Date posted: August 19, 2011
Maps are both a reflection of and a way to shape the way we see the world. We don’t often give much thought to how they are constructed, yet maps are media too, just as surely as TV and websites. And, as with other media, maps are carefully created, two-dimensional representations of the physical world that tell a story using tools and techniques unique to the medium, cartography. Their creators made a series of decisions about what to include, which techniques to use, and what to emphasize. Together, these decisions impact the meaning we get from reading the map. More importantly, those decisions impact how we view the world and our relative place in it.
Maps distort the size and shape of land masses. You simply can’t accurately project the surface of a sphere to a flat piece of paper. In the classic Mercator projection, Greenland is shown much larger than it actually is because we stretch the land near the poles to fit the rectangular paper. But maps also color our perceptions of what is relatively important. Things near the top seem more important than those at the bottom, so North America and Europe seem more important than South America or Africa.
I was reminded of this when I heard about the “Why I Love Maps That Stretch My Mind” contest from ODT Maps, in partnership with the Center for Media Literacy, Project Look Sharp, and others. I met Bob Abramms of ODT Maps when we were both serving on a media literacy project a while back. His comments about media literacy and cartography really got me thinking and he was gracious enough to send me a copy of their “What’s Up? South! World Map” in which the southern hemisphere is at the top and the northern hemisphere at the bottom. It’s eye opening and a little disconcerting to look at. You can see right away how placing a continent at the top somehow privileges it over the others.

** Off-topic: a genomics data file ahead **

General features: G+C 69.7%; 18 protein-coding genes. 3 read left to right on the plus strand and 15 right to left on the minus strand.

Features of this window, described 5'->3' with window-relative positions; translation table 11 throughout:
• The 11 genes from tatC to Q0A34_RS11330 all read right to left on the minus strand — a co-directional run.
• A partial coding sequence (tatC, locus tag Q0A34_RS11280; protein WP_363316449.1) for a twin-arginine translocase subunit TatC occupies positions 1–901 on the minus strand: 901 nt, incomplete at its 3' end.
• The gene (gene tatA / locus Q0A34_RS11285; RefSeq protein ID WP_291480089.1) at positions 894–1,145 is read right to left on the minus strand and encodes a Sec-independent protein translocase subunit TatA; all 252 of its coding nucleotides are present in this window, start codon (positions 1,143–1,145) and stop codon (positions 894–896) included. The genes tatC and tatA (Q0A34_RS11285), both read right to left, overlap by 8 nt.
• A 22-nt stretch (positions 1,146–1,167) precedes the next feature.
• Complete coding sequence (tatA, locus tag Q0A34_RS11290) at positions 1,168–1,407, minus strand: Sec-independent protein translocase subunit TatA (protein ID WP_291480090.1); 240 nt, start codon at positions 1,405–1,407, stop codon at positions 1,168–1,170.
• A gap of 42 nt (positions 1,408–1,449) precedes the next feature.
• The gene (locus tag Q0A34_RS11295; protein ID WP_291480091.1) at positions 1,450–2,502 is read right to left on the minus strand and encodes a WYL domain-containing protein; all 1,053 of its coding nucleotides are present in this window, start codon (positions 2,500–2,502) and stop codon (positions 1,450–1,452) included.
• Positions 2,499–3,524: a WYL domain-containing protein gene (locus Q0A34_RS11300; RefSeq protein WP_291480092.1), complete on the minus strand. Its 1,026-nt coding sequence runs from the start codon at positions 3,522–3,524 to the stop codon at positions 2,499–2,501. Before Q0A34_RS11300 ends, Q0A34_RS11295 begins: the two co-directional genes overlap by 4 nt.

In medieval Europe, maps were as much an illustration of Christian theology as they were an attempt to describe the known world. Supporting church dogma was as, if not more, important than accurate cartography. Medieval theologians believed Jerusalem was the center of the universe, so that’s where they placed it on maps. East was at the top, and contained the Garden of Eden. There were three continents, each inhabited by descendants of one of Noah’s sons.
Across cultures it was common to place the most important religious or political site in the center of a map, and in a way, the custom persists even today. In the US, North America is generally found towards the center of world maps while, in many European countries, Europe is near the center.
Check out the contest at ODT Maps’ website and, while you’re there, take a look at all the different types of maps. Each one tells a different story, emphasizes and privileges different data, and conveys a different view of the world and what is important. So the next time you see a map in the newspaper or in a TV news report, ask yourself not only what the map is telling you about relative location, but what it is saying about how you should see the world. Learn more about media, information, and digital literacy here.